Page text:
Ethan Miller, Getty Images After winning four increasingly hard-fought battles, Rush are the champions of the 2013 Ultimate Classic Rock Bowl, defeating fellow finalists Guns N Roses in an epic duel that saw nearly 200,000 votes cast. At the start of the month, 16 of classic rock’s biggest bands were paired off in a series of week-long single elimination battles. Rush defeated Lynyrd Skynyrd , Aerosmith and Van Halen in the first three rounds before toppling Guns N’ Roses by capturing 57% of the votes to be crowned the kings of the genre.
Frazer Harrison, Getty Images He’s got his membership in Chickenfoot and a burgeoning booze empire to keep him busy, but that doesn’t mean Sammy Hagar has forgotten about his solo career. Hagar hasn’t released an album on his own since ‘Cosmic Universal Fashion’ in 2008, and according to comments he made during a recent interview with Las Vegas Magazine , it seems like he’s starting to get the itch again. Celebrating the three-year anniversary of his rather awkwardly named Cabo Wabo Cantina in Miracle Mile Shops at Planet Hollywood Resort, he talked about looking forward to “a big rum and tequila party” while reminding us that, hard-partying image aside, he’s still one of the more consistently prolific rock artists of his generation. “I’m in the studio right now with my band, The Wabos, and we’re rehearsing and writing songs,” Hagar revealed when asked about his plans for 2013.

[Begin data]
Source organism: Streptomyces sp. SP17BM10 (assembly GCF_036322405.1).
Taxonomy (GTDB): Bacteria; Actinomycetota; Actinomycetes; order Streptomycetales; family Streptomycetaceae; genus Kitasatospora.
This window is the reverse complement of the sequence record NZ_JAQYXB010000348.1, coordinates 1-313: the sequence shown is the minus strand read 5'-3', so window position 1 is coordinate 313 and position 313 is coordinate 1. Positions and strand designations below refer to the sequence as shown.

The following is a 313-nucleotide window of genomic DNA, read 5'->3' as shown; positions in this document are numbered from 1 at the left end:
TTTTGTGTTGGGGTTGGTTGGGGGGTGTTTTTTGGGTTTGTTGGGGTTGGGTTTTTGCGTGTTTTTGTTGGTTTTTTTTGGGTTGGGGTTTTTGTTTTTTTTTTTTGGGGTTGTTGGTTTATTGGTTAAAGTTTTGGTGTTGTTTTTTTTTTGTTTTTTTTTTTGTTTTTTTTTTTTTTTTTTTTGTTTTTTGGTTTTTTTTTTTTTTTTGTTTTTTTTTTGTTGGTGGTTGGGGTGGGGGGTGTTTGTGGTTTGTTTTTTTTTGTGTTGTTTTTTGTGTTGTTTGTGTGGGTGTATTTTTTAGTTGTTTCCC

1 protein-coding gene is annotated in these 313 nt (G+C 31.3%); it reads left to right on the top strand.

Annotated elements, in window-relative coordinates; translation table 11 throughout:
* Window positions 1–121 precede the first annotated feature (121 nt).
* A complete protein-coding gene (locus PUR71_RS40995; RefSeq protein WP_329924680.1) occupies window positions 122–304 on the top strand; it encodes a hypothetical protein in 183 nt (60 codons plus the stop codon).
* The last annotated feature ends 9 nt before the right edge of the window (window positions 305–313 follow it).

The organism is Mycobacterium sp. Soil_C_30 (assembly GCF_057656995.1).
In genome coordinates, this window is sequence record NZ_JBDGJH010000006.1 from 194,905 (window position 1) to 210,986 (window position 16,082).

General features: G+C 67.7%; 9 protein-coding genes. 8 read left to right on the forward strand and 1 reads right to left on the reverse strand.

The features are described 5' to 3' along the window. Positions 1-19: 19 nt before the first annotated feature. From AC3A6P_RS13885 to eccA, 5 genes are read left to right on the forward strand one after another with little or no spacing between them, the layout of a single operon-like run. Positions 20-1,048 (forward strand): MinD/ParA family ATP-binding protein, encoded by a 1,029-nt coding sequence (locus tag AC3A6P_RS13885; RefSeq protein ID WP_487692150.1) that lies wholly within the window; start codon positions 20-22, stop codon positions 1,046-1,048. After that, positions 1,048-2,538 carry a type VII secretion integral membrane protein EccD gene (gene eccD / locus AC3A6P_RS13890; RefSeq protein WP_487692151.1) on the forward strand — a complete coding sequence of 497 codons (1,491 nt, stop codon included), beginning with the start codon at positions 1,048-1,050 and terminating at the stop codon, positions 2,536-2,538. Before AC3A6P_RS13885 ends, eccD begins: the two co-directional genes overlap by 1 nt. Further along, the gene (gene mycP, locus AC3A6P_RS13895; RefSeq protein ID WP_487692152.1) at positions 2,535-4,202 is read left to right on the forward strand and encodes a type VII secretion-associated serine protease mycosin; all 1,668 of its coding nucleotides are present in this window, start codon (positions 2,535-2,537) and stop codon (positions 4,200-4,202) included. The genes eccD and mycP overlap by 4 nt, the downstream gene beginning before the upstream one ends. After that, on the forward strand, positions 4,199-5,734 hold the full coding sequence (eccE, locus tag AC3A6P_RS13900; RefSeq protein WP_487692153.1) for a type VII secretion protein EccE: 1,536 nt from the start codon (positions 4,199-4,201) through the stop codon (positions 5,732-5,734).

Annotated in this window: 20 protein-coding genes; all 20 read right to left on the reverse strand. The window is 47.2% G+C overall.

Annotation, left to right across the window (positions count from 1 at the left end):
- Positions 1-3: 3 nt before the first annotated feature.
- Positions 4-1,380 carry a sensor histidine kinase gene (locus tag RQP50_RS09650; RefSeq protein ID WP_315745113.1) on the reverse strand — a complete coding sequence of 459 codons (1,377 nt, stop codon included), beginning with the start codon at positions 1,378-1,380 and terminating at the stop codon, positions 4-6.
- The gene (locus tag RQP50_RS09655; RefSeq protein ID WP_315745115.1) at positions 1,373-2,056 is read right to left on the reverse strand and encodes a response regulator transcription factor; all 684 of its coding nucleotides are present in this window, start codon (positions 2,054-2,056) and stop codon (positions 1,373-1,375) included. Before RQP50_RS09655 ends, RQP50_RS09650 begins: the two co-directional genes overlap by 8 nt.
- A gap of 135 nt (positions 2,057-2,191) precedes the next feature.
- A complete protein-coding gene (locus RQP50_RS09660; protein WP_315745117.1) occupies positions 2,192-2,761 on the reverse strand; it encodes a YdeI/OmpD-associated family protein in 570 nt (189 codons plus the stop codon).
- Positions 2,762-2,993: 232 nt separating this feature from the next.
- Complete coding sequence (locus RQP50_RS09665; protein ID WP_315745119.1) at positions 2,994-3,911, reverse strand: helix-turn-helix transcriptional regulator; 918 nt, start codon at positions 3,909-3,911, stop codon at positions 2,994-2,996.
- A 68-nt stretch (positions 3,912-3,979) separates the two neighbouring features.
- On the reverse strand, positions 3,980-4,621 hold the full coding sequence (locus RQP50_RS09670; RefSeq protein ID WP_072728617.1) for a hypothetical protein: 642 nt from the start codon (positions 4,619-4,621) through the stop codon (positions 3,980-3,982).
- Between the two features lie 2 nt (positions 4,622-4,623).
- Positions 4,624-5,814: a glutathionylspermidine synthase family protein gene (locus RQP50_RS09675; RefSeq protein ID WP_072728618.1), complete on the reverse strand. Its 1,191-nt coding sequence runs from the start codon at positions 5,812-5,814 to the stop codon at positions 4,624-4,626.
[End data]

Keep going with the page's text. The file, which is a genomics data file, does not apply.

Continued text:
M&Ms and meat loaf might not appear to go together well at first glance — at least, not in the ordinary course of everyday dining. But the two disparate foods came together in perfect harmony in an entertaining commercial during the Super Bow Sunday night (Feb. 3). The clever spot featured a red M&M — complete with white gloves — seated at the piano, where he began to earnestly sing Meat Loaf ‘s overwrought 1993 hit ‘I’d Do Anything for Love (But I Won’t Do That)’ while scenes played detailing exactly what he’d be willing to do for his love, which included carrying her bags while she’s shopping, and painting her toenails.